Rescued by a Highlander came to me as most of my stories do…interrupting my life and demanding to be written.  Right then – right now – it didn’t matter that is was two in the morning and I had been asleep like most normal people, but then I’m not a normal person.  I’m a writer.  An author now that I’ve gotten published.  Someone who is driven to write down stories that demand to be written down.

I’m what is known as a ‘pantser’ as in we write by the seat of our pants.  Some of us use handwritten notes, some of us type, some of us dictate into a microphone – but we all have a need to ‘tell’ stories we think others would like to read.  We spend a lot of time in research for our characters, their environment, their thoughts and how they got to where the story began. I always find myself in another century sometimes with royalty but more than not, simple people trying to muddle through life and find a little love along the way.

I love the getting to the story as much as the story itself.  I find it fascinating how difficult some people had things.  Lack of opportunity being only a small part of it. I sometimes get lost in the maze that is the internet but eventually emerge so much wiser than when I went down that rabbit hole.  Things I may not ‘need’ again, some I might not use in a story. Still, I have the information and I feel better for knowing it – and a need to pass it on.

I suppose those writers that form their own worlds whether for their shape-shifting characters or futuristic planet travel or paranormal feel the same.  I love reading them but I don’t think I could devise a completely different type of world and people. I admire others ability to do so and have the reader enter into an entirely new way of looking at things.  I would think a pantser would have difficulty making a new world without some pre-planning.  But perhaps not.  There really isn’t too much difference in what we do. Only in how we think we got there at the end.  For romance writers that means a happy-ever-after-ending. 

With Rescued by a Highlander the female lead, Jillian, finds a hidden stash of items and is driven by curiosity to find where and when they were produced.  Then down the rabbit hole she went with research of the day. (1750s) which meant letters using quill and parchment paper.  As she researched the possibilities, so did I.  She learned what I did only I had the internet and google.  I passed on what I knew as she found her own method in her own time period.  

My daughter asked me if I thought I was channeling people from the past.  If I were actually intruding upon their lives rather than they intruding into mine.  I can’t be sure.  I think they are my invention.  I know I have never read anything like it but do we really know?  I sometimes think I’m on an eight-track simply going over and over again.  I get a lot of deja vous moments so I lean to that way of thinking.  I’ve been here before. I’ve seen that before….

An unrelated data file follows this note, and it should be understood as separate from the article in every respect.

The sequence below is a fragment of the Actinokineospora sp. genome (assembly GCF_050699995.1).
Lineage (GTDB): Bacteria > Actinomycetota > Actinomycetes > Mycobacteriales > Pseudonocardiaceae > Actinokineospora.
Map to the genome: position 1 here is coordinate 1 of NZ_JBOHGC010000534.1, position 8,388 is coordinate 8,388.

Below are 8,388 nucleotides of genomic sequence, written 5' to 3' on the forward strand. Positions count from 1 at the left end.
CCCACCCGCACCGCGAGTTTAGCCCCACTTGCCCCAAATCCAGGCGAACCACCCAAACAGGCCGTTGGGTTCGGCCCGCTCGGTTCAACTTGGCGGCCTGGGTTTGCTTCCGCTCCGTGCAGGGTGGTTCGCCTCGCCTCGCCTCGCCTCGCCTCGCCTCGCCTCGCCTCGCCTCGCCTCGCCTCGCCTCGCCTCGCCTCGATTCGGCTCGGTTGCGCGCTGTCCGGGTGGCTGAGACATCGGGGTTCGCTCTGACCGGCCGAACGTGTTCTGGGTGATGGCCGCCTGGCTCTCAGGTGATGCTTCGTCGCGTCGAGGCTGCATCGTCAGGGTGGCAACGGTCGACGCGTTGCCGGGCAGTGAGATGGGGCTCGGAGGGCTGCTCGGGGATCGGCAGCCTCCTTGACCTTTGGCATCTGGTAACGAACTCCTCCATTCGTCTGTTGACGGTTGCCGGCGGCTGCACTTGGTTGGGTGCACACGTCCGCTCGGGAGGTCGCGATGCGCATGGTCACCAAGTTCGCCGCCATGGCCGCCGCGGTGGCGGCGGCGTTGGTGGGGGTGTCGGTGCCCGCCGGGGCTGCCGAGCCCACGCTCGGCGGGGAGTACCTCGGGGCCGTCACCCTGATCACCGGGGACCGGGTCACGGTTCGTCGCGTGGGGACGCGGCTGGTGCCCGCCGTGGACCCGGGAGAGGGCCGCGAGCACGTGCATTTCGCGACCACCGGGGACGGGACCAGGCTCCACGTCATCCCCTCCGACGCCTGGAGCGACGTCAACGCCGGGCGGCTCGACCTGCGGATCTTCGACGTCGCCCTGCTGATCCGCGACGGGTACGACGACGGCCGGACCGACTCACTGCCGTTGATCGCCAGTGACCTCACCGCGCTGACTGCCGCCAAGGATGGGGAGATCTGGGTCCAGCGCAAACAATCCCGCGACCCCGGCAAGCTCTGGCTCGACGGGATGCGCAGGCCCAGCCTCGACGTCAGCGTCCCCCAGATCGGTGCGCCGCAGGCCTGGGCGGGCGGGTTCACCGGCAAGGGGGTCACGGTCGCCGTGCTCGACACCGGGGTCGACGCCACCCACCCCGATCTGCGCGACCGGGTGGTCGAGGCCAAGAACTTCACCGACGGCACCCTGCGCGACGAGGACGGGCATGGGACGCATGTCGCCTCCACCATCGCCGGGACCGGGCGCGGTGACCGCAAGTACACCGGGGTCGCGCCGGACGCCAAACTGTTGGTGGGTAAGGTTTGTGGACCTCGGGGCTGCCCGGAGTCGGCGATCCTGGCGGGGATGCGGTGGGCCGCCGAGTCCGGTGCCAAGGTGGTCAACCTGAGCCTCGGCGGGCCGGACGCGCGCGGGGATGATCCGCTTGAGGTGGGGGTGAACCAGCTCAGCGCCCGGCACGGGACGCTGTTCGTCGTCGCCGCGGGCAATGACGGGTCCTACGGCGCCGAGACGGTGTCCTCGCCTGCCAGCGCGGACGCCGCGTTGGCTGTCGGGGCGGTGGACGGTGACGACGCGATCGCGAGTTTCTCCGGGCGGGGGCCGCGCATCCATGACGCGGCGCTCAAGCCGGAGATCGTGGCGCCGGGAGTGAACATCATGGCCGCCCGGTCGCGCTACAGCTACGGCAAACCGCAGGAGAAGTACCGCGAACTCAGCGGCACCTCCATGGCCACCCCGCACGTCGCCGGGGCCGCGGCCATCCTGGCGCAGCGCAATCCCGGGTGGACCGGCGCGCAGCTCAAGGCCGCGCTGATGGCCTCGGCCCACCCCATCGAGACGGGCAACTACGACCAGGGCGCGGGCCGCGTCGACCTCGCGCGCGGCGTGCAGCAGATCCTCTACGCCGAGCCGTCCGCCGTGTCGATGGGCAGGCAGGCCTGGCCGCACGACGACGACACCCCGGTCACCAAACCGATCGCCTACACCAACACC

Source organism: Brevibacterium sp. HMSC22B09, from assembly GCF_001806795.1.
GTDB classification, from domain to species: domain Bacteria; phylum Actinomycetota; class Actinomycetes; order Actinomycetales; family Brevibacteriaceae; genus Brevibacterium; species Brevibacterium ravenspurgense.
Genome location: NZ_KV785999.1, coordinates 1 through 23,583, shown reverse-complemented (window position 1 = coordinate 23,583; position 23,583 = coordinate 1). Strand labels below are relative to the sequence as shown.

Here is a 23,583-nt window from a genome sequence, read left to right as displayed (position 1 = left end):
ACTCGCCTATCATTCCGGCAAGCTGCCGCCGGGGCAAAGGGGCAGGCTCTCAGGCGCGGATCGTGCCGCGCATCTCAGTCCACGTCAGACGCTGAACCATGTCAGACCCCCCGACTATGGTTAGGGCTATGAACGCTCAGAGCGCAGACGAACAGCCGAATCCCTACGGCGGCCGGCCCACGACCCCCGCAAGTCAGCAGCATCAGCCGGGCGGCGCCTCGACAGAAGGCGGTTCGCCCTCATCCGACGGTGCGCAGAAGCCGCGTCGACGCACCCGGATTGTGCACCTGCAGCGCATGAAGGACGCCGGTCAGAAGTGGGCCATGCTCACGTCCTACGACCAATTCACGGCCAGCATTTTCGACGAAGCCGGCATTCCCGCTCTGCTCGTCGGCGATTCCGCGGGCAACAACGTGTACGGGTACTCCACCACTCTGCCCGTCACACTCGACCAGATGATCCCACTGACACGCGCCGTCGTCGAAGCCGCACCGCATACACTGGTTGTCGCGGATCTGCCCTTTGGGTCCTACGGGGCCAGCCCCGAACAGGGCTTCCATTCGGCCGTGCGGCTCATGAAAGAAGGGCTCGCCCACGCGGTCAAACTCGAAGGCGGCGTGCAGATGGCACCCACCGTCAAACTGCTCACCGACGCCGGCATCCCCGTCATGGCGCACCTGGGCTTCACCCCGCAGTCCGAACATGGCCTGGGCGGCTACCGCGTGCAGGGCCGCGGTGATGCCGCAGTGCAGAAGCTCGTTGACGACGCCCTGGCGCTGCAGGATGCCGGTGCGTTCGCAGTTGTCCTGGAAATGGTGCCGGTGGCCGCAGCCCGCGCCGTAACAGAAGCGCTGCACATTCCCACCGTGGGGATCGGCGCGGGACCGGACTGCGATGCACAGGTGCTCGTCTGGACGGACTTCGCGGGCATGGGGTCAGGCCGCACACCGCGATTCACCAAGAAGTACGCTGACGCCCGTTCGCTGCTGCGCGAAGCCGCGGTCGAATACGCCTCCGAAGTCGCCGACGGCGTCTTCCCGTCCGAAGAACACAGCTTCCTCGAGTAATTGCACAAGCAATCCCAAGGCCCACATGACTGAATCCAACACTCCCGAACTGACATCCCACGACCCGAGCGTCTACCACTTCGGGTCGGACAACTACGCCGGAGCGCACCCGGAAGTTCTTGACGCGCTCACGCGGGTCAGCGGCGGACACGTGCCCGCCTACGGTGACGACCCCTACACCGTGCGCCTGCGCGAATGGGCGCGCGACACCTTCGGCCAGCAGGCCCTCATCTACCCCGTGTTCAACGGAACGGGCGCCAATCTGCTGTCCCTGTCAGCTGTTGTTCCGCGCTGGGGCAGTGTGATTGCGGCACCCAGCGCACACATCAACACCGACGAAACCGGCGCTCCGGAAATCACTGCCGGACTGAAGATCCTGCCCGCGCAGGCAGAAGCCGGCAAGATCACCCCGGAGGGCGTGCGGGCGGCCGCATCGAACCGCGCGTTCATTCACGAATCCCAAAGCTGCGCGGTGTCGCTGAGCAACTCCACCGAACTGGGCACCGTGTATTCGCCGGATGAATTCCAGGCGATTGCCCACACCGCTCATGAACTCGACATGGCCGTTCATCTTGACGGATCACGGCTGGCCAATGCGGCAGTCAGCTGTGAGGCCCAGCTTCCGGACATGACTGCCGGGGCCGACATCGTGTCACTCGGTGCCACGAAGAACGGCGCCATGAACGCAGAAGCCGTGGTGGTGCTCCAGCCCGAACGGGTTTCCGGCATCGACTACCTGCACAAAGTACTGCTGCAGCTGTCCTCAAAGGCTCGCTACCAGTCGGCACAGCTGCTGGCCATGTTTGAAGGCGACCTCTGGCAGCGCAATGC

If so, I am enjoying the journey. I’m glad I finally put the stories down on paper and then allowed others to read them.  If you find you have an urge to write – by all means do so.  A diary sort of thing, even of what you may consider a mundane life, may be eye-opening and relevant to someone reading it decades from now.  Give it a try – what do you have to lose except a little sleep if the people in your head wake you in the middle of the night.

Tag: She would do anything to save her father and her heritage…even wed a highlander.


Tall, beautiful and slender, she dressed like a boy and fought like a warrior and won Laird Macgregor’s interest in a single moment.  Jillian was fighting to protect her father and save her heritage – could she trust a Highlander to help her?


On the ride back to the fortress, Gawain had not turned around, knowing what the young woman looked like up in the saddle. Her legs splayed to both sides of the animal covered with the tight knit hose most men wore while riding through woods, the chainmail covering her more interesting attributes. The short length of dark blond hair emphasized her chin and jaw line which spelt beauty to his eyes. Her mouth, though most often held in a mutinous frown, appeared kissable. 

In fact, Gawain wanted to kiss it into a soft poutiness, make those green eyes spark with desire not hatred. Even though he may have to sleep with one eye open to prevent the little vixen from piercing him with his own dagger in the night, he would think the experience of bedding her well worth the danger. He knew a smile settled on his features as he imagined her squirming under him once they were in his bed. Such thoughts had made for an uncomfortable ride home.

Short bio:    

A voracious reader her whole life, author Susan Payne loved the written word.  When reading more than fifty books per month wasn’t enough, she decided to allow her mind to take flight and write all the many stories that kept intruding in her life.  She blended her love of history and her love of words to create over eighty stories.  All historical and centering on a couple finding love and a happy ever after together.

The author has published a series of stories surrounding fictional Sweetwater Kansas beginning with Harrison Ranch through The Wild Rose Press. The Persistent Marquess, A Forever Kind of Woman, Rescued By a Highlander, and The Texas Ranger and the Professor, by The Wild Rose Press along with Regency Christmas Anthology, Three Sisters, Blind Faith due out by end of 2020. Montana Lineman by Literary Wanderlust is also due out by end of 2020.


  1. Congratulations! Best of luck with your book.
    D. V. 🦉

  2. It’s true, the characters do become like real people. Best wishes on your book!

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